Cow Humane Methods of Slaughter Act: The committee included report language directing the Food Safety Inspection Service, “to the maximum extent practicable, to ensure that the inspectors hired to improve enforcement of the Humane Methods of Slaughter Act are dedicated to overseeing compliance with humane handling rules.” We wanted such a directive, to place an even greater emphasis on the importance of humane slaughter enforcement, in light of recent HSUS investigations revealing lax oversight.

$4.2 million for Veterinary Student Loan Forgiveness: This is a small cut from the $4.8 million in FY 11, but will help continue to address the serious shortage of veterinarians practicing in rural and inner-city areas, as well as in government positions at USDA, by forgiving veterinary student debt for those who choose to practice in one of these underserved areas.

In addition to the program funding, the committee approved two important amendments last evening that will help promote animal welfare as well as fiscal responsibility:

Horse Slaughter: Every year since 2005, the agriculture spending bill has included a provision de-funding USDA inspections at horse slaughter plants, which led to the closure of the last remaining equine abattoirs in Illinois and Texas and has prevented other cruel horse slaughter plants from opening around the country. Remarkably, the bill produced by the House subcommittee omitted this important de-funding prohibition, and could have cost U.S. taxpayers about $5 million annually to subsidize government inspections of foreign-owned horse slaughter plants. Rep. Jim Moran, D-Va., offered an amendment to restore the horse slaughter de-funding provision; he spoke passionately at the committee meeting in support of this amendment to save horses and save tax dollars, as did Rep. Rosa DeLauro, D-Conn., and the committee approved it by a bipartisan vote of 24 to 21, with 16 Democrats and eight Republicans supporting the pro-horse position. Adding millions of dollars to the federal budget to inspect foreign-owned horse slaughter plants would have been a step backwards for America’s iconic horses and a waste of tax dollars. We’ll be working to make sure the Moran provision is retained in the final bill.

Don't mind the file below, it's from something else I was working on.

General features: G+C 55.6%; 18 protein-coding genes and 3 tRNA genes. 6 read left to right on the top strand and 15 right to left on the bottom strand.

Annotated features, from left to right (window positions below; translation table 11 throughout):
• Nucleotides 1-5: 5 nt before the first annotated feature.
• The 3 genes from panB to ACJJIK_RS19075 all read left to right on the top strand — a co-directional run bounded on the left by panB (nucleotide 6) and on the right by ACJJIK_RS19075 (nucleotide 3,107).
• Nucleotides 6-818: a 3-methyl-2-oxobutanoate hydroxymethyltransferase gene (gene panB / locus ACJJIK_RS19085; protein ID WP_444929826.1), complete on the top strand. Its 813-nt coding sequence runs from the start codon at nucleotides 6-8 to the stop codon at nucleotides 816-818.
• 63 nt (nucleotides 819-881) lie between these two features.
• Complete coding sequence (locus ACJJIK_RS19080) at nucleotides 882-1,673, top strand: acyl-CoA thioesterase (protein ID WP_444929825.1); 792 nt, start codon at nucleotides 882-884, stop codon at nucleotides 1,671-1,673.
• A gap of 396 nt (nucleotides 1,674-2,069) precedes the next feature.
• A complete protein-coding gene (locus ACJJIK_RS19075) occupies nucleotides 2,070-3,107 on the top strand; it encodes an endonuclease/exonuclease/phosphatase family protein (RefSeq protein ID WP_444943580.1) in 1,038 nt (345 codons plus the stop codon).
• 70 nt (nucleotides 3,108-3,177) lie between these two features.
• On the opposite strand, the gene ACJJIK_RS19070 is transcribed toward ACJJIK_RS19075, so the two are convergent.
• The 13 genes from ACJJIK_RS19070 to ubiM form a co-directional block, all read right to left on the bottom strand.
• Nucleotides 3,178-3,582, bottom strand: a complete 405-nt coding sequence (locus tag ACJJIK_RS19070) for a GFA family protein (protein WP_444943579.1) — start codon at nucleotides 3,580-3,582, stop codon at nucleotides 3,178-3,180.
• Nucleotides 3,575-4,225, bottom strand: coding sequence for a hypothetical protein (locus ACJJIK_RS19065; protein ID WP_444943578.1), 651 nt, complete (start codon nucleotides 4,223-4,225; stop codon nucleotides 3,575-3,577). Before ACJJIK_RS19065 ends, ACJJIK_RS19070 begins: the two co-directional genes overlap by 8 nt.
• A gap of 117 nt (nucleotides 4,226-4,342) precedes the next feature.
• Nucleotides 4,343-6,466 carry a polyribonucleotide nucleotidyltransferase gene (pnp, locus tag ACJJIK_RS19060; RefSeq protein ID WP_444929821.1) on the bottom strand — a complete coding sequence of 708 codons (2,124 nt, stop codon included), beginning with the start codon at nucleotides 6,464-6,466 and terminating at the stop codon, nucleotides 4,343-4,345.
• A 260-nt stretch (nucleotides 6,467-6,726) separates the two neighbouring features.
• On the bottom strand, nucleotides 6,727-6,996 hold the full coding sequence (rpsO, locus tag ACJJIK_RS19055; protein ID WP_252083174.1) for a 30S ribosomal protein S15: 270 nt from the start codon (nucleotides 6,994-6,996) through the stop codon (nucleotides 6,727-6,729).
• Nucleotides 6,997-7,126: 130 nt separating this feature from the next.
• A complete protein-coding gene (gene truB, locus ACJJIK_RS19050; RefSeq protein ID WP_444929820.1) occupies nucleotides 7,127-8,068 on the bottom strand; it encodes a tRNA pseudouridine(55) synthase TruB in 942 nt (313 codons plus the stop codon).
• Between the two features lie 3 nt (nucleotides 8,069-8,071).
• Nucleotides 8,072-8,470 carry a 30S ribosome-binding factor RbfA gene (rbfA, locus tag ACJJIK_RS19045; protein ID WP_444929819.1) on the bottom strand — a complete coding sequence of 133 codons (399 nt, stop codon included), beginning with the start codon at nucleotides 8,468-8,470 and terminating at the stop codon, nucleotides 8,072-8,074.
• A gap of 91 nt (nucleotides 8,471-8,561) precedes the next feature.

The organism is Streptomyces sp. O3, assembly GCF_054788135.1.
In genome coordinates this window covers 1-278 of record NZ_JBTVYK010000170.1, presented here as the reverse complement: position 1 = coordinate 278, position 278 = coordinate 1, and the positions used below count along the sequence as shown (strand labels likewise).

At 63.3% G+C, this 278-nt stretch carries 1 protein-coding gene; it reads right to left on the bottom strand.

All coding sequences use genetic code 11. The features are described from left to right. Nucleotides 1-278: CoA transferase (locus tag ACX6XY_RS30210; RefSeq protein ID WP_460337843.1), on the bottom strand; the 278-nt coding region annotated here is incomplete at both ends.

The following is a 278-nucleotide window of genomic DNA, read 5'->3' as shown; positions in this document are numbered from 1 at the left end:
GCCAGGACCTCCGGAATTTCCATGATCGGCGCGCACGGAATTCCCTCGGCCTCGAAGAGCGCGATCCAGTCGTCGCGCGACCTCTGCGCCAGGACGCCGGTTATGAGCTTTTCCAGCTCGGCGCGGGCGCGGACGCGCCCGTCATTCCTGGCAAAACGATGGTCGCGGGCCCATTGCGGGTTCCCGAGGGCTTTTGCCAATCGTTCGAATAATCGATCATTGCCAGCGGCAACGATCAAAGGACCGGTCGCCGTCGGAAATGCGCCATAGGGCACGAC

Factory farm Agriculture Subsidies: If lawmakers really want to reduce the deficit, they must confront the multi-billion-dollar federal subsidies for industrial factory farms and the corn and soy operations they rely on for animal feed. The House bill takes a major step in the right direction, as the committee approved an amendment by Rep. Jeff Flake, R-Ariz., on a voice vote, to limit farm payments to producers with income of $250,000 or less—down from the current cap of $750,000 for on-farm income and $500,000 for off-farm income. Much more needs to be done in this area, but the Flake amendment sends a strong message that it won’t be business as usual for big agribusiness at the government trough.